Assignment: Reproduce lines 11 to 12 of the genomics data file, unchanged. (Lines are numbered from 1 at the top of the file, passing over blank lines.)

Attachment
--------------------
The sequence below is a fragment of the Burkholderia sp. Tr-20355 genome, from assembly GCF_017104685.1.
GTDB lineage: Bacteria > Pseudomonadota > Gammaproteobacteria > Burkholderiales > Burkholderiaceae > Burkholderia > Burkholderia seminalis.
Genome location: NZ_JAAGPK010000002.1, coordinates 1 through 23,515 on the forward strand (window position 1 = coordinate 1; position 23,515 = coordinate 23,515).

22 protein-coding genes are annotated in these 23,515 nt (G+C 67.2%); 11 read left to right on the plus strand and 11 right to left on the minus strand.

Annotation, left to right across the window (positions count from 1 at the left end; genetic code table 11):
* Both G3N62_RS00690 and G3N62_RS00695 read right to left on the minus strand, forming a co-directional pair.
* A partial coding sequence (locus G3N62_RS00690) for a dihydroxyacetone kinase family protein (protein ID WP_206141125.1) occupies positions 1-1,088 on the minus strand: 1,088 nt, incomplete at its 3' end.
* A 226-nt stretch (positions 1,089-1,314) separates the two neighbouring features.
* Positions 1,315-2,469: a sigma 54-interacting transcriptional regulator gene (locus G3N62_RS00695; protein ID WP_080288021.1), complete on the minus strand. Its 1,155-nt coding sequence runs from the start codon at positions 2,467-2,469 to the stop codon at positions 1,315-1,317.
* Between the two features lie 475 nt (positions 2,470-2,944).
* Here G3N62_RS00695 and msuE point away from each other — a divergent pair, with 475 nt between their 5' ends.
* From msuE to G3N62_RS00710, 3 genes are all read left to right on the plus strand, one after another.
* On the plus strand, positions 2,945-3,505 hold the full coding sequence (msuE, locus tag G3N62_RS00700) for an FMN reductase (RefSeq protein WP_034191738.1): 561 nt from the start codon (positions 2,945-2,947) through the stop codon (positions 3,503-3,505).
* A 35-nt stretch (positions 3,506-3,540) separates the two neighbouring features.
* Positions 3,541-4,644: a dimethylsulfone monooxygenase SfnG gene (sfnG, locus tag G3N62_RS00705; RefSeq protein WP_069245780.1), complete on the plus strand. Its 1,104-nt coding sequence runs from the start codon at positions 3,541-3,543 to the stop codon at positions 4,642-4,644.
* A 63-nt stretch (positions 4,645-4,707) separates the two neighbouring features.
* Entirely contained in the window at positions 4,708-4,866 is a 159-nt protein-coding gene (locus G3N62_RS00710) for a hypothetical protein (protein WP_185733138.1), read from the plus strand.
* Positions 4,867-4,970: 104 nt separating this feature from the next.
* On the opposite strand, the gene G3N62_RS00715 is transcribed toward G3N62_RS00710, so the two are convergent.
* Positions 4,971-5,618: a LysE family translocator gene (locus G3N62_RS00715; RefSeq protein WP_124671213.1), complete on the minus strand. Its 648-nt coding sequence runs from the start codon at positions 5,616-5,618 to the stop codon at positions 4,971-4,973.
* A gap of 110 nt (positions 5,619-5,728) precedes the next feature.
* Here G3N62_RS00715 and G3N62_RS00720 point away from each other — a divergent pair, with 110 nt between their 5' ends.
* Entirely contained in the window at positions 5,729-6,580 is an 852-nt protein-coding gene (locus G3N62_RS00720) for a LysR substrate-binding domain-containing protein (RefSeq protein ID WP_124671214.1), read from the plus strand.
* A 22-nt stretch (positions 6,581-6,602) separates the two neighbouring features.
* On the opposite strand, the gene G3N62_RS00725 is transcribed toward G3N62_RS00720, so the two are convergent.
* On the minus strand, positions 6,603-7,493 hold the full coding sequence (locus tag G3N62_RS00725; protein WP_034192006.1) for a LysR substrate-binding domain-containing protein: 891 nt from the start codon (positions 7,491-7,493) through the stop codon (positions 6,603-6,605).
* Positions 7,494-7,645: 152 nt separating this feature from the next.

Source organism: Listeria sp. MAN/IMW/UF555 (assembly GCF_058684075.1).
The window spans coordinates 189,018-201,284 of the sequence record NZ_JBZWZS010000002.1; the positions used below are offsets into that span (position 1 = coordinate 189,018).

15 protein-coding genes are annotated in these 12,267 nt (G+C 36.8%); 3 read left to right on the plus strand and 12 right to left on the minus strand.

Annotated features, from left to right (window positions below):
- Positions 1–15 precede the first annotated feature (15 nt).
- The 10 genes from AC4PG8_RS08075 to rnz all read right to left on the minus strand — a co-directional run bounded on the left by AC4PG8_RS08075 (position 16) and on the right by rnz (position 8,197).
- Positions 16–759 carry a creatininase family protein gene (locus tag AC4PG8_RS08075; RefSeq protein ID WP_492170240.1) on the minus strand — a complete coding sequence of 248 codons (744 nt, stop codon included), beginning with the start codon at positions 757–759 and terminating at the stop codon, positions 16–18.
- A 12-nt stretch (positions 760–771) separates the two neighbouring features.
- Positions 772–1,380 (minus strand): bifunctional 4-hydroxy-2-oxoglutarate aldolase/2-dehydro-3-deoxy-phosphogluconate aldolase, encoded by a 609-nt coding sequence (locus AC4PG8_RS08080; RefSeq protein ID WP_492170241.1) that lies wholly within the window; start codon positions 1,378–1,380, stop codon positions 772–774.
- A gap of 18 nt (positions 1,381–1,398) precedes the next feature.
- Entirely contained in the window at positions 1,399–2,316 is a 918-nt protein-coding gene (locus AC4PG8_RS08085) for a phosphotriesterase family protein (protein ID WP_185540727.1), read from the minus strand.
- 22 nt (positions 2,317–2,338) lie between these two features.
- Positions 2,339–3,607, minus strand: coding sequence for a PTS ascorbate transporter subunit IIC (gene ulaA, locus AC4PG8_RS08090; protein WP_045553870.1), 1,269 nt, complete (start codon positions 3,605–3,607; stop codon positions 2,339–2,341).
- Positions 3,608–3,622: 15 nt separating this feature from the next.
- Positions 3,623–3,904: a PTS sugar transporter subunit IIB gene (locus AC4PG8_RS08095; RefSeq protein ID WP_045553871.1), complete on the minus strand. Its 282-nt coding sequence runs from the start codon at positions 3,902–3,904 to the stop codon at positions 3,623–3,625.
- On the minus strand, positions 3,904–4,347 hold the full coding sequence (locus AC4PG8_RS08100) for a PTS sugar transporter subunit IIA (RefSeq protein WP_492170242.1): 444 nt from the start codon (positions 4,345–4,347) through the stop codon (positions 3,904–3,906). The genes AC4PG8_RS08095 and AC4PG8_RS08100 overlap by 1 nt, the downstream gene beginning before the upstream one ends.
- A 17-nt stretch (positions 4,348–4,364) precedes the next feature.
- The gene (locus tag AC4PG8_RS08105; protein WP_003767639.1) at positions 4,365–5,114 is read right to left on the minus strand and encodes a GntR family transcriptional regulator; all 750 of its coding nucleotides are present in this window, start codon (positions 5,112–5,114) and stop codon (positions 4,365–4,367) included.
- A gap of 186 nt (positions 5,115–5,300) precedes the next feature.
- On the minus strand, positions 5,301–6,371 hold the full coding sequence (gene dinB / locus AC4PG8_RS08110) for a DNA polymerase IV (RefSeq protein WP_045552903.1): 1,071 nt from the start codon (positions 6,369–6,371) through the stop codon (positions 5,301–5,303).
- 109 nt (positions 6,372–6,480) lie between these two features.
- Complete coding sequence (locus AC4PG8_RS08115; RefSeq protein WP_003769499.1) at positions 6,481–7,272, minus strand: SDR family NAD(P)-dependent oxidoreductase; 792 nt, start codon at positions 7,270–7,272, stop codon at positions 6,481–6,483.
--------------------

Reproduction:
* Here G3N62_RS00695 and msuE point away from each other — a divergent pair, with 475 nt between their 5' ends.
* From msuE to G3N62_RS00710, 3 genes are all read left to right on the plus strand, one after another.